There’s an urgent need for cities to do a better job of protecting biodiversity, due to nature’s critical role both in combatting climate change and improving quality of life. That was the overarching message at yesterday’s session on Integrating Biodiversity, Climate and Land Management at COP25. “We all know that the reduction of one-third of
Mayor Fernanda Hassem (centre) shares with the audience the many challenges the people of Brasiléia face due to climate change, as Mayor Surita of Boa Vista (left) and Mayor Chaves of Maranhão (right) look on. “The federal government is neglecting the Amazon Rainforest. They’re not committed to the forest. And they’re leaving people who live
While much of the world’s attention is focused on limiting the long-term effects of global warming, the kick-off to COP25 fittingly shined light on the monumental challenges the world’s most vulnerable nations already face – challenges brought on by everything from rising sea levels to extreme weather patterns.
While cities in sub-Saharan Africa are striving to protect and revitalize urban natural assets, such as river systems and coastal zones, capacity and resource constraints tend to hamper innovation and proactive planning. When implementing solutions to overcome the array of challenges that local governments face in managing their natural resources, a focus on human resources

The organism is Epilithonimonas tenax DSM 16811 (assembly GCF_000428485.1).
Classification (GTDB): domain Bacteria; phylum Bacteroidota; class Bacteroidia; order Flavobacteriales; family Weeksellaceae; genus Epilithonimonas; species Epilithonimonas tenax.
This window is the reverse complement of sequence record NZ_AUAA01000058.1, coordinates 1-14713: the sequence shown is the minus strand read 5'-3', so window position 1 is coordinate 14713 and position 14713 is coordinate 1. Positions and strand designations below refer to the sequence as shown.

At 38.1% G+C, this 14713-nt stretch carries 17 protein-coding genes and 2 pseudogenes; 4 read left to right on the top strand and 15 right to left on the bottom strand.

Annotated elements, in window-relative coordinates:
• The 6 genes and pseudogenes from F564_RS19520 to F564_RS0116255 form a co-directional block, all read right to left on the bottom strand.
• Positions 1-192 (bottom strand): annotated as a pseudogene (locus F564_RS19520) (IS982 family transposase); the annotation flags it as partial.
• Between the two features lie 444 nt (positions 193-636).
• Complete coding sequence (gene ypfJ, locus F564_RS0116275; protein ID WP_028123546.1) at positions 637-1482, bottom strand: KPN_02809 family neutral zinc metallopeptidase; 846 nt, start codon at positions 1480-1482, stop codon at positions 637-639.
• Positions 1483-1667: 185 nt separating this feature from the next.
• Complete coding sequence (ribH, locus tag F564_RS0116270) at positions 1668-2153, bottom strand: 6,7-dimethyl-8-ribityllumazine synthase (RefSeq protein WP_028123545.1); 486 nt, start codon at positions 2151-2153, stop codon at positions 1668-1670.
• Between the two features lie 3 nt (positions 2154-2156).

Lykke Leonardsen is constantly thinking about rainy days… even when it’s sunny outside. But you really can’t blame her. Ever since Copenhagen’s 100-year storm on July 2 of 2011, which caused major flooding and extensive infrastructure damage, city officials such as Leonardsen, who heads Copenhagen’s program for Resilient and Sustainable City Solutions, have been preoccupied